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1 August 2006 Reanalysis of Eurasian Population History: Ancient DNA Evidence of Population Affinities
Casey C. Bennett, Frederika A. Kaestle
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Mitochondrial hypervariable region I genetic data from ancient populations at two sites in Asia—Linzi in Shandong (northern China) and Egyin Gol in Mongolia—were reanalyzed to detect population affinities. Data from 51 modern populations were used to generate distance measures (FST's) to the two ancient populations. The tests first analyzed relationships at the regional level and then compiled the top regional matches for an overall comparison to the two probe populations. The reanalysis showed that the Egyin Gol and Linzi populations have clear distinctions in genetic affinity. The Egyin Gol population as a whole appears to bear close affinities with modern populations of northern East Asia. The Linzi population seems to have some genetic affinities with the West, as suggested by the original analysis, although the original attribution of “European-like” seems to be misleading. We suggest that the Linzi individuals are potentially related to early Iranians, who are thought to have been widespread in parts of Central Eurasia and the steppe regions in the first millennium b.c., although some significant admixture between a number of populations of varying origin cannot be ruled out. We also examine the effect of sequence length on this type of genetic data analysis and discuss the results of previous studies on the Linzi sample.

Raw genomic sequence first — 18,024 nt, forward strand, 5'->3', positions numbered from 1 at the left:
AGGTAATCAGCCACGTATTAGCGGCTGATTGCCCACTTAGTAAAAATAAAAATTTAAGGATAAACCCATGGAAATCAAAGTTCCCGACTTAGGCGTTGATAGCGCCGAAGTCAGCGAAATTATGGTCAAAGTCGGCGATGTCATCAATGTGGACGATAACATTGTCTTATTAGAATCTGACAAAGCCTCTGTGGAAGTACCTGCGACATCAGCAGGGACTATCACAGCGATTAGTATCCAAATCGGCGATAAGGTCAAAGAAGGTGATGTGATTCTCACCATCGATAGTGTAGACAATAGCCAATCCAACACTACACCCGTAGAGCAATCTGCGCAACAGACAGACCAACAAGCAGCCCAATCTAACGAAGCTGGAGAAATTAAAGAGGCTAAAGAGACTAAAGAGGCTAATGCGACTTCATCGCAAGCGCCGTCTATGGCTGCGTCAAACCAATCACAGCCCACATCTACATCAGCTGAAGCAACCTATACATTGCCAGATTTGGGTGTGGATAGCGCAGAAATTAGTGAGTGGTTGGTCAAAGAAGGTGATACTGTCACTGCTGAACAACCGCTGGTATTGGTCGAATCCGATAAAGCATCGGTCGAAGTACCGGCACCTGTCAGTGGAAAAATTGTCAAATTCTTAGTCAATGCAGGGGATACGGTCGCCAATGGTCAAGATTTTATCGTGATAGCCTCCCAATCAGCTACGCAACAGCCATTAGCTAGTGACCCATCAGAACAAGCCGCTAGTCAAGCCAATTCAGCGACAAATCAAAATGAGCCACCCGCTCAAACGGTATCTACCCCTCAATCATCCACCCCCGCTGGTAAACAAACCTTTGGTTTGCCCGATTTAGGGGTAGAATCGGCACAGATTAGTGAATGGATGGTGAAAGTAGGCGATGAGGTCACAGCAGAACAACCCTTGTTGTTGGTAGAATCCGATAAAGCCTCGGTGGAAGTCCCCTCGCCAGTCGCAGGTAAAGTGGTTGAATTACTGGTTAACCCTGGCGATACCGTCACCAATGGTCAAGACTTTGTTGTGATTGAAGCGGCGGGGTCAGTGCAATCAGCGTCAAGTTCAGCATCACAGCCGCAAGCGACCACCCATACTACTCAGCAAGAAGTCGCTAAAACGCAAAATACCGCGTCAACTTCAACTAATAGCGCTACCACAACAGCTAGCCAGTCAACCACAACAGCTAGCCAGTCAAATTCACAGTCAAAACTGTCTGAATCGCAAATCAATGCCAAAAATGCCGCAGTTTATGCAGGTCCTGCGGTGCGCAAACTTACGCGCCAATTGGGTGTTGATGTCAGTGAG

Casey C. Bennett and Frederika A. Kaestle "Reanalysis of Eurasian Population History: Ancient DNA Evidence of Population Affinities," Human Biology 78(4), 413-440, (1 August 2006).
Received: 27 May 2004; Published: 1 August 2006

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